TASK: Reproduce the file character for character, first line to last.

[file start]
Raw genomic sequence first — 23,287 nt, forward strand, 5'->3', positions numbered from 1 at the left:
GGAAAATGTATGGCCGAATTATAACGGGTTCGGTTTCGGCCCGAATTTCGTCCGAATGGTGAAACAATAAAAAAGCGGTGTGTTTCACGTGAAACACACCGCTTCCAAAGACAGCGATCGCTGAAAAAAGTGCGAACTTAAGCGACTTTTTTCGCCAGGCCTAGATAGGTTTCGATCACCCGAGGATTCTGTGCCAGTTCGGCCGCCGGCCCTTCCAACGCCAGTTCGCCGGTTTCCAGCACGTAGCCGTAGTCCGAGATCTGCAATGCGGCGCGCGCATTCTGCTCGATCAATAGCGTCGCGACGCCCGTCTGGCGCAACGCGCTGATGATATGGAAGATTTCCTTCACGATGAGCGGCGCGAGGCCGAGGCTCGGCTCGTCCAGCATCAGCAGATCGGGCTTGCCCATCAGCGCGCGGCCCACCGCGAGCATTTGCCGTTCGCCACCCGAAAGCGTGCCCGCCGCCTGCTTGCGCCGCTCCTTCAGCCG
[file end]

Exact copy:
Raw genomic sequence first — 23,287 nt, forward strand, 5'->3', positions numbered from 1 at the left:
GGAAAATGTATGGCCGAATTATAACGGGTTCGGTTTCGGCCCGAATTTCGTCCGAATGGTGAAACAATAAAAAAGCGGTGTGTTTCACGTGAAACACACCGCTTCCAAAGACAGCGATCGCTGAAAAAAGTGCGAACTTAAGCGACTTTTTTCGCCAGGCCTAGATAGGTTTCGATCACCCGAGGATTCTGTGCCAGTTCGGCCGCCGGCCCTTCCAACGCCAGTTCGCCGGTTTCCAGCACGTAGCCGTAGTCCGAGATCTGCAATGCGGCGCGCGCATTCTGCTCGATCAATAGCGTCGCGACGCCCGTCTGGCGCAACGCGCTGATGATATGGAAGATTTCCTTCACGATGAGCGGCGCGAGGCCGAGGCTCGGCTCGTCCAGCATCAGCAGATCGGGCTTGCCCATCAGCGCGCGGCCCACCGCGAGCATTTGCCGTTCGCCACCCGAAAGCGTGCCCGCCGCCTGCTTGCGCCGCTCCTTCAGCCG